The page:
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Be safe if you see a fallen power line this storm season

Downed power lines, involving storms and other incidents (detail)

Staying back from a fallen line could save your life

Wet ground, falling branches and trees, slippery roads — B.C.'s winter storm season brings a lot of challenges, including the higher chances of you encountering a fallen power line.

Fallen power lines are dangerous. You should always assume that a power line on the ground or dangling is live, even if it's no longer connected to a pole, or even if it isn't throwing sparks.

Keeping yourself and others far away from a fallen power line will help minimize the chances that you'll be fatally electrocuted.

Stay back about the length of a bus

How far back do you need to be from a fallen power line? About 10 metres (33 feet). To help you remember how far that is, imagine a standard-sized bus and keep that distance between you and the line.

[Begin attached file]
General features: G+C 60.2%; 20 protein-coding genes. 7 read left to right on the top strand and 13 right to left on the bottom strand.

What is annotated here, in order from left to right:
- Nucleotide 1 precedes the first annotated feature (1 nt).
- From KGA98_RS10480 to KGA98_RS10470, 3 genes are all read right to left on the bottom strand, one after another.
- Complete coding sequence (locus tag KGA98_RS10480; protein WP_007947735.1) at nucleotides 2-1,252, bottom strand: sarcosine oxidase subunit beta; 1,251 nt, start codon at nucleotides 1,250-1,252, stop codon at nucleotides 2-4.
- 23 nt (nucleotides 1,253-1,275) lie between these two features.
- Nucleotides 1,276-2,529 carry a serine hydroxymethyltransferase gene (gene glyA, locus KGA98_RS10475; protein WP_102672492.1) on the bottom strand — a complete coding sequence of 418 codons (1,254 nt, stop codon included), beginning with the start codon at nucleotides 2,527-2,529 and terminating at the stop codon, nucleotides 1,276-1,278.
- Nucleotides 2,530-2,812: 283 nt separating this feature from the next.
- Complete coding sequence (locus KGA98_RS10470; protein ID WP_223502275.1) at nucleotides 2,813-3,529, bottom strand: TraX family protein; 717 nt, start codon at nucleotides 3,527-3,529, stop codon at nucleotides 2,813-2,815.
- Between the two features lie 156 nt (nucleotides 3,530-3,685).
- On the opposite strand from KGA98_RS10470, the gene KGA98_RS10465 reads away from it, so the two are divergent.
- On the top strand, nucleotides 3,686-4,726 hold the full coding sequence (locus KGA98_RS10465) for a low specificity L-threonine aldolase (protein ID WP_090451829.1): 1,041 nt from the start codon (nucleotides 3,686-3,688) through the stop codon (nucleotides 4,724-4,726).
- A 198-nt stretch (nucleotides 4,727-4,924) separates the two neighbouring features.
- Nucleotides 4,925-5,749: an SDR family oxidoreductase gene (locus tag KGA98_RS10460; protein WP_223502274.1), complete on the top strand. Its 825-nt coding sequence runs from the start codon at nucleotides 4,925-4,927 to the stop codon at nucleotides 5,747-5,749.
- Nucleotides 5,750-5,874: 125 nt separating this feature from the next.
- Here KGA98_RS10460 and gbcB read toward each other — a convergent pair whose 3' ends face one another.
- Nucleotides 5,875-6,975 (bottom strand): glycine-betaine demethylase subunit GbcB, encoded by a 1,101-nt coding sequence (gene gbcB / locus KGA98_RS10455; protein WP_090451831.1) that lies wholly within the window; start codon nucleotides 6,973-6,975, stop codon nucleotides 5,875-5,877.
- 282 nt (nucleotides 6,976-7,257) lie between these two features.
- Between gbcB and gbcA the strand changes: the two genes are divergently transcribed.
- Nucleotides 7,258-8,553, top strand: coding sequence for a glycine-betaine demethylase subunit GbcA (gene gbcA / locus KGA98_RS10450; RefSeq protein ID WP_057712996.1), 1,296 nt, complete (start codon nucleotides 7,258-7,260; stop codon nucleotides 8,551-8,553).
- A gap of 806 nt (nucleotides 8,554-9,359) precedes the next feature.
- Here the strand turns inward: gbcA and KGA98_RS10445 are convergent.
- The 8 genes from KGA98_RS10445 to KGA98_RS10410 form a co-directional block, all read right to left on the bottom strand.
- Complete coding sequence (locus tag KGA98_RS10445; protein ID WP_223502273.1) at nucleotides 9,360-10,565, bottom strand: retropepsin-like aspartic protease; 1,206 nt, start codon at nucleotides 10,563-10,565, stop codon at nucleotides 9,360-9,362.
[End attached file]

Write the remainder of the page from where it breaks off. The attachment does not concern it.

Our visual guide will help you remember to stay back.

In addition to staying back yourself, call 911 and keep others away by reminding them that fallen power lines could still be carrying electricity.

If someone does receive an electrical shock, don't try to approach them. Stay back at least 10 metres; electricity is most likely still present and will harm you. Instead, call 911 and continue to keep others away.

Fallen power lines are an emergency; call 911

If you encounter a fallen power line, call 911. Fallen lines are an emergency, and the emergency responders will work with BC Hydro crews to make the area safe. Never approach the line or anyone within 10 metres of it.

The same is true if you see a motor vehicle accident where a vehicle has hit a power pole or transformer. The vehicle might be energized with electricity and you could be electrocuted.

See exactly what to do if your car hits a power pole and use our visual guide to help you remember how to stay safe.